Black Lives Matter Leader Caught Pretending to Be Black, Admits She's White
Prominent Indiana BLM activist caught faking race by local news outlet
A prominent Black Lives Matter activist from Indiana has been caught pretending to be black after a local news outlet dug into her past and discovered she's actually white.
Satchuel Cole, who was born Jennifer Benton to white parents, has now admitted to faking her race and apologized for pretending to be black.
Benton came clean after a report from BlackIndyLive.com revealed that she was not black, forcing her to issue a statement where she vowed to seek help after she was exposed lying about her race.
The outlet discovered that Benton once identified as white after finding yearbook photos and legal documents also proved her parents were white.
Benton, who reportedly uses “they/them” pronouns, changed her name in 2010, the outlet also reported.
According to Black Indy Live, it was shortly after the name change that her profile as an activist began to skyrocket.
“Friends, I need to take accountability for my actions and the harm that I have done,” Benton wrote in an apologetic Facebook post earlier this week, which continued:
My deception and lies have hurt those I care most about. I have taken up space as a Black person while knowing I am white. I have used Blackness when it was not mine to use. I have asked for support and energy as a Black person. I have caused harm to the city, friends and the work that I held so dear. I will do the work to take responsibility for my actions and try to reduce the harm that I have already caused. If there are ways to repair the harm, I will do the work that is required to do so. I will continue to seek the help necessary to heal myself. I am sorry for the harm I have caused. I am sorry for the hurt and betrayal. I will do what I can to show that I want to be a better person.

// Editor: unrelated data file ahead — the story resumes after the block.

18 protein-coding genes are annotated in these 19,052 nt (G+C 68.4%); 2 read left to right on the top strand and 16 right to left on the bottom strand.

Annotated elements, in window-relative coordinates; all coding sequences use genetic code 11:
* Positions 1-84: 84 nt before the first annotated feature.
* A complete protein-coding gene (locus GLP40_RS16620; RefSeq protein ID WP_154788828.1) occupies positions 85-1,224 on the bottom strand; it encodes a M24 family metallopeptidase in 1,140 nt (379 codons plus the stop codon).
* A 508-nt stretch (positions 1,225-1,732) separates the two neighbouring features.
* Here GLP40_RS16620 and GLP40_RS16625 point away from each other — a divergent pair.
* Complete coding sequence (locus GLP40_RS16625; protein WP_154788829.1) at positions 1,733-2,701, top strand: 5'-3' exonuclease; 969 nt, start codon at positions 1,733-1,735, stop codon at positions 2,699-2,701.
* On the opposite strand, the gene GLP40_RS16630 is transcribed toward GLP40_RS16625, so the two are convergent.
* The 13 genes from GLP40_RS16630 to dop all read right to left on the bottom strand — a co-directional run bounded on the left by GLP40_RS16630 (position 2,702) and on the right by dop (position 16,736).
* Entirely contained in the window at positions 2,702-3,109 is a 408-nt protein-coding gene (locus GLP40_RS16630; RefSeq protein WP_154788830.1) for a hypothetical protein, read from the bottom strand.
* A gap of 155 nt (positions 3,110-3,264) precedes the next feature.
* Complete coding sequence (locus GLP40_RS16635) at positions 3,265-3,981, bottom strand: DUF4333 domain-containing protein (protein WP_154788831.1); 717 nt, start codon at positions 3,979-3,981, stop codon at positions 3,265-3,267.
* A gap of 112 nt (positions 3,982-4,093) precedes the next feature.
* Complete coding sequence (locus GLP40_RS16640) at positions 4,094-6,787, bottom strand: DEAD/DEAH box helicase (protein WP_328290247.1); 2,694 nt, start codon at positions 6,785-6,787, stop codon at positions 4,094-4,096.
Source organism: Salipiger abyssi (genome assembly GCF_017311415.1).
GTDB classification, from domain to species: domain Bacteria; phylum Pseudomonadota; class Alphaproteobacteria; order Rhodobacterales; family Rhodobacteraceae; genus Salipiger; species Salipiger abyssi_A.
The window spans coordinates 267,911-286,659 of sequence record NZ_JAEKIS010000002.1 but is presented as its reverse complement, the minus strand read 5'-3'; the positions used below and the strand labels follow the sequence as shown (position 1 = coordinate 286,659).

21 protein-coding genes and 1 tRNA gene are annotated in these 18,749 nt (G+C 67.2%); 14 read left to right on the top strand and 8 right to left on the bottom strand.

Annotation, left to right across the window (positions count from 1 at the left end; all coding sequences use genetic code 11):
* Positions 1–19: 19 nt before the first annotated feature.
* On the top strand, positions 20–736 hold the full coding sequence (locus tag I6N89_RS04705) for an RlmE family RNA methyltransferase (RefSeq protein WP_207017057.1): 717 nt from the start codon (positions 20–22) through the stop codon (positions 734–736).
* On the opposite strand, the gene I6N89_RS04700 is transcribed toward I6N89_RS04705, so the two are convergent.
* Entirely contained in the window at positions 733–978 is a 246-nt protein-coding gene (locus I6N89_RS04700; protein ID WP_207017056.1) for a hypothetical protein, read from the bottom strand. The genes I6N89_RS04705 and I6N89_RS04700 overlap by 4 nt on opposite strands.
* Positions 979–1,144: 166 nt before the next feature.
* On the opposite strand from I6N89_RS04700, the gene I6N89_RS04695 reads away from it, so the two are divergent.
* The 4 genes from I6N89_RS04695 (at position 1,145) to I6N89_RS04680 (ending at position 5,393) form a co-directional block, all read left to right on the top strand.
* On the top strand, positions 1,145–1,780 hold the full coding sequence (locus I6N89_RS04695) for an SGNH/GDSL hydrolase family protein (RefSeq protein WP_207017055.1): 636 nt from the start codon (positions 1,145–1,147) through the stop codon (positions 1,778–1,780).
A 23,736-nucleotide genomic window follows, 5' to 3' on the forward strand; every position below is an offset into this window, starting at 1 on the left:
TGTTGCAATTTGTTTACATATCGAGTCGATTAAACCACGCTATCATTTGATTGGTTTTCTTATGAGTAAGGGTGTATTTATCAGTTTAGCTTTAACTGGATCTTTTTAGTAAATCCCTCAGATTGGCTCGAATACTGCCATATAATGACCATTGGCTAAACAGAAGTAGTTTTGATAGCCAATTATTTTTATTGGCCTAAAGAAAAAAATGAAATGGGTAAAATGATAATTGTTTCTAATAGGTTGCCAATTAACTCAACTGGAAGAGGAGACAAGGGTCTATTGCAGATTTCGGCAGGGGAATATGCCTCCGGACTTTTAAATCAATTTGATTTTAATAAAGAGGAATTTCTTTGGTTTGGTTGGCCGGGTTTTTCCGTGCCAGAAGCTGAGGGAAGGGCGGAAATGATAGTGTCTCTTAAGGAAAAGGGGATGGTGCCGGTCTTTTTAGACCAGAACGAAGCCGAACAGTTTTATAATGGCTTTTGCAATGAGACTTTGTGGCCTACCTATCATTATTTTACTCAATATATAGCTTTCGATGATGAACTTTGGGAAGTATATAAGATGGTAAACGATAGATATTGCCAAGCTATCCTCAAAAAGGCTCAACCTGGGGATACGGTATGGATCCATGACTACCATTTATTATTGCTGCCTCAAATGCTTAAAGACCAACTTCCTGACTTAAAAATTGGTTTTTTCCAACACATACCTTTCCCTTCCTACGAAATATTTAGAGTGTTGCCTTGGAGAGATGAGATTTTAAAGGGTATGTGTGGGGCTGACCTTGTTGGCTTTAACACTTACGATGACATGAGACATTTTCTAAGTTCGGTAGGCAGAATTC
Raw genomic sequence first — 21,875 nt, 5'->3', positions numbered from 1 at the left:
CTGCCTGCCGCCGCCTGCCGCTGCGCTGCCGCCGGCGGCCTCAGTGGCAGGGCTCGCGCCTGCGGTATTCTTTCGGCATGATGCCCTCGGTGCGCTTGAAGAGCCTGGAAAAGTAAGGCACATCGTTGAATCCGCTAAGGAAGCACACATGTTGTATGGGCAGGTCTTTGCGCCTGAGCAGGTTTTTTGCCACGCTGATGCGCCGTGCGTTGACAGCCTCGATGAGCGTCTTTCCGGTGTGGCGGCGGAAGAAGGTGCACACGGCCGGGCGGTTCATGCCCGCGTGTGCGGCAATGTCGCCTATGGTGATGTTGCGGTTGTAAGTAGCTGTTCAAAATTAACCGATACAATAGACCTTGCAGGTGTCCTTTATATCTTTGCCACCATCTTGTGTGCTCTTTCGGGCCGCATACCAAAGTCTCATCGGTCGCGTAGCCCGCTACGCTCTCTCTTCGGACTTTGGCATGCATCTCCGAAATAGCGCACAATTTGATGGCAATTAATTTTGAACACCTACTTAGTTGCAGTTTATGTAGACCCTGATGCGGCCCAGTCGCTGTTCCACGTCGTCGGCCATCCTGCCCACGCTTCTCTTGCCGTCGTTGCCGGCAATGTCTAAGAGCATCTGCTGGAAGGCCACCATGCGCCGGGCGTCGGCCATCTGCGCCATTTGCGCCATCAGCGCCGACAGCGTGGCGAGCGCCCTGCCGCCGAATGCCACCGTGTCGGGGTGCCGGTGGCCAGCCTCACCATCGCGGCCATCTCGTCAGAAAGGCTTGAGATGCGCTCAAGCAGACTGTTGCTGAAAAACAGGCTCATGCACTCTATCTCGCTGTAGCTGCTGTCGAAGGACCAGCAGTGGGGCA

Her fake name appears to be a reference to Robert Leroy "Satchel" Paige, a legendary black baseball pitcher, according to The Sun.
"Satchuel Cole" was highly visible in Indianapolis, Indiana's racial justice activism, working alongside the leadership of Indy10 Black Lives Matter and the Indianapolis chapter of SURJ (Showing Up for Racial Justice).
She also founded a food pantry called No Questions Asked and advocated for the families of victims of police brutality.
Community members remarked that Benton had been a well-regarded activist and could have simply contributed to causes without lying about who she was.
"What's so sad is you could have done all the same work and never had to lie to get it done. You just chose to," local resident Crystal Turner said in a reply to Benton's Facebook apology.
She claimed to have a black father who she had only learned about later in life, and the website Freedom Indiana even ran an article on her and her alleged long-lost black father.
Allegedly, a black identity wasn't the only think Benton misappropriated.
Indianapolis residents claiming to be victims of various schemes by the faker have emerged, with one accusing her of "misappropriation of thousands of dollars of funding collected by her over the years," Black Indy Live reported.
Another resident claims Benton acted as a slumlord in her property management work for housing for low-income families, according to Black Indy Live.
The case of Satchuel Cole is the latest in a string of racial scamming revelations.
George Washington University professor Jessica Krug, who had claimed various black identities throughout her adult life, recently confessed to being white.
In 2015, Rachel Dolezal, the president of the Spokane NAACP chapter, was also revealed to be white and passing as African-American.
Three years later, the term "blackfishing" was coined to describe a larger phenomenon of white women – especially social media influencers – using makeup and tanning products to appear racially ambiguous.